*Update* I redid the writeup with a Monte Carlo to fit the rules of the writeup. Other than the pictures it's more or less the same.

A couple guys asked for a write-up so here it is. This how-to will walk you through making simple color changes in a program called GIMP. I use GIMP because it works really good and more importantly is free.


First you've got to get GIMP. Go to http://www.download.com and search "gimp".

If you have Windows, download "The GIMP 2.4.2" with the Windows icon by it. If you've got a Mac, you'll want to download "The GIMP 2.2.10" with the apple by it. I'll assume everyone can successfully download and install a program so I'll skip over that part.

Ok, now that you've got The GIMP installed, open it up.

You want to display the "layers" dialog box under file: Dialogs: layers.

This is how I position the two toolbars to maximize my work area.

Now is when you choose the picture that you want to modify. I've done a few MCSS lately so I decided to switch it up with an AMX 2. Save the picture to your hard drive in a place you will remember it. I recommend making a folder for each project you do. For selecting the picture, the higher resolution, the better the final result.

Select File: Open

Navigate to where your picture is located and click open.

You want to save the image file as a .xcf file to save the properties that you are about to create. Select File: Save As

Save it as file type "GIMP XCF Image" with extension .xcf. It should be the first on the list.

Now go to the layers dialog box and right click the "Background" and then click "Duplicate".

Click the "eye" of the "Background" layer to turn it off. Make sure the "Background Copy" layer is still highlighted.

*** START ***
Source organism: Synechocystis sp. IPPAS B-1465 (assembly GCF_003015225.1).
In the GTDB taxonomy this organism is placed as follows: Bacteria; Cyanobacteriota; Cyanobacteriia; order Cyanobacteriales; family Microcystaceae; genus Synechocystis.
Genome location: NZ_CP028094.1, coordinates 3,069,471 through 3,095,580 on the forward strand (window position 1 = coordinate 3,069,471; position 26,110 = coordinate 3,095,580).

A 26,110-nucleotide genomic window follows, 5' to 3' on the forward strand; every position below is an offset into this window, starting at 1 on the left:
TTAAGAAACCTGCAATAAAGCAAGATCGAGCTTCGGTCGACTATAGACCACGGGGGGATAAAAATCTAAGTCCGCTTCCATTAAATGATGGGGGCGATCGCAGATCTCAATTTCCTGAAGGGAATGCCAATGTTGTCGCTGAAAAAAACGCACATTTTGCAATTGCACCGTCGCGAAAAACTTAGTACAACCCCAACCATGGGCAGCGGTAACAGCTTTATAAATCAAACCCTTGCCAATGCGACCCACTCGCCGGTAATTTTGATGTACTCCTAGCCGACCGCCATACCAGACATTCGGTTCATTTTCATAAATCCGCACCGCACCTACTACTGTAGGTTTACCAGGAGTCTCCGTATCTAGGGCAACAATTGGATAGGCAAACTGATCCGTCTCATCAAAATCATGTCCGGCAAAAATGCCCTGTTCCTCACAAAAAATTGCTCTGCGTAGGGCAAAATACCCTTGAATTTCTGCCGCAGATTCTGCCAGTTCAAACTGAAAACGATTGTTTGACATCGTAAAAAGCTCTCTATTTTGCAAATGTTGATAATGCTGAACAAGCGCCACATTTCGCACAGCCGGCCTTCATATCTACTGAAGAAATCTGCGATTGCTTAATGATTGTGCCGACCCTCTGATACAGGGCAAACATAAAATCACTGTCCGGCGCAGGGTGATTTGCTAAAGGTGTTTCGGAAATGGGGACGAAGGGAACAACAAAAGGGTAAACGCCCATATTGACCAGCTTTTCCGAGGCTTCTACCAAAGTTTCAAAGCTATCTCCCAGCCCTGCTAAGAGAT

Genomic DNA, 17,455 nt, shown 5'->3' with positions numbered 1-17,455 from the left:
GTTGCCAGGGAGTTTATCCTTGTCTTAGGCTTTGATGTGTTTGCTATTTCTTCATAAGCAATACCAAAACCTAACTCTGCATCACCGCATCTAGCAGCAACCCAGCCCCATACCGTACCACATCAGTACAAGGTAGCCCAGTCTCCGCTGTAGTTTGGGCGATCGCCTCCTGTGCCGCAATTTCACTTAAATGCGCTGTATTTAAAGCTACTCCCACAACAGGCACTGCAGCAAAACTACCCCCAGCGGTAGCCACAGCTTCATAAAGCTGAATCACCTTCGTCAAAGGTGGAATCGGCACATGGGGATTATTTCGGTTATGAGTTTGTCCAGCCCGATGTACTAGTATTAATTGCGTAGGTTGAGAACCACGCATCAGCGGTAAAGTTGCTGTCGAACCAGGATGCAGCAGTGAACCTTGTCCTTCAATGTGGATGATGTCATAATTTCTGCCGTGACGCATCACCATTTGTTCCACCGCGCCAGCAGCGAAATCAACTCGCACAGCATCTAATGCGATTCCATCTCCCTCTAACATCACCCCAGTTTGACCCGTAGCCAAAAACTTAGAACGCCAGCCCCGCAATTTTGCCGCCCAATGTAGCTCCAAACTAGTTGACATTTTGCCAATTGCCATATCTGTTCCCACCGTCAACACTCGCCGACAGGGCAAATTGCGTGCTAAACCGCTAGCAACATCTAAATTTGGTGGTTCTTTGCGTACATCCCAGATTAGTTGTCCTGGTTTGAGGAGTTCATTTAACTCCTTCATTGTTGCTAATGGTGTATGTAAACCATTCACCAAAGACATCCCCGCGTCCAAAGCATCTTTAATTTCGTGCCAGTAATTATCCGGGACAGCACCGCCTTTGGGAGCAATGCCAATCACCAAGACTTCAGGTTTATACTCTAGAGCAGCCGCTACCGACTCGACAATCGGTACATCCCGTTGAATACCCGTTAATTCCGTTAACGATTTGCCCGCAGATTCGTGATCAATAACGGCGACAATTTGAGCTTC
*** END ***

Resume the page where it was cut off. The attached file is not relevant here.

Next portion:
This picture shows you where the zoom function is. You may or may not need to use this depending on how detailed you want to get.

Select the "Paths Tool" located on the left tool bar (It is the one selected in the picture). Then pick points close together on the boundary. You can move them after you place them so don't worry about goofing up.

Click "Selection from Path". This will make a selection from the boundary that you just selected.

Press the "Delete" key on your keyboard. The selected region should disappear and a checkerboard background should appear. If it does not, make sure that the "Background" layer is turned off and that the "Background Copy" layer is selected.

Repeat until the everything that you do not want to change color is deleted. For whatever reason, you have to click another command and then go back to the "Selection From Path" command otherwise it will be a continution of the previous path. You'll see what I mean when you try it.

For large areas with no boundaries touching the car, you can use the "Free Select Tool" to quickly select and delete them.

Give yourself a pat on the back, you're done with the hard part.

Now, turn the "Background" layer back on. You should now have the full picture back on the screen.

Next click the "Bucket Fill Tool" in the left toolbar (selected in the picture below). For "Fill Type" select "FG Color Fill". For "Affected Area" select "Fill Whole Section".
What you select for "Mode" will vary from picture to picture. I generally start with "Grain Merge" and play around with others if it doesn't work.

Next, double click on the color palette (seen in the picture below).

side of the dialog box, pick your color. I decided to go with black.

Make sure that the "Background Copy" layer is still the active (highlighted) layer. On the drop down menu go to Select: All or simply hold crtl and press A. Reselect the "Bucket Fill Tool" and click anywhere on the picture. The main body of the car should change color but not the background. It probably won't look perfect on the first try, so hit "undo" and try it again with a different color or mode setting. You'll eventually get it right.

Now you've got the picture you want but it's in GIMP's xcf format and useless for internet posting. Go to File: Save As

Name the file whatever you want. Select file type "JPEG Image". You can save it as a BMP but JPEG is a much smaller file. Click "Save".

A message box will come up asking about exporting. Click "Export".

Another message box will come up. Set the quality to whatever you feel is enough. I always do 100% but it's up to you.

Congratulations! You've just made a color change!

Here's the original picture for reference.

1986 Monte Carlo SS - stock
1976 Wagoneer - AMC 401 + nitrous = 11s
1983 Cherokee - AMC 401 + turbo = ???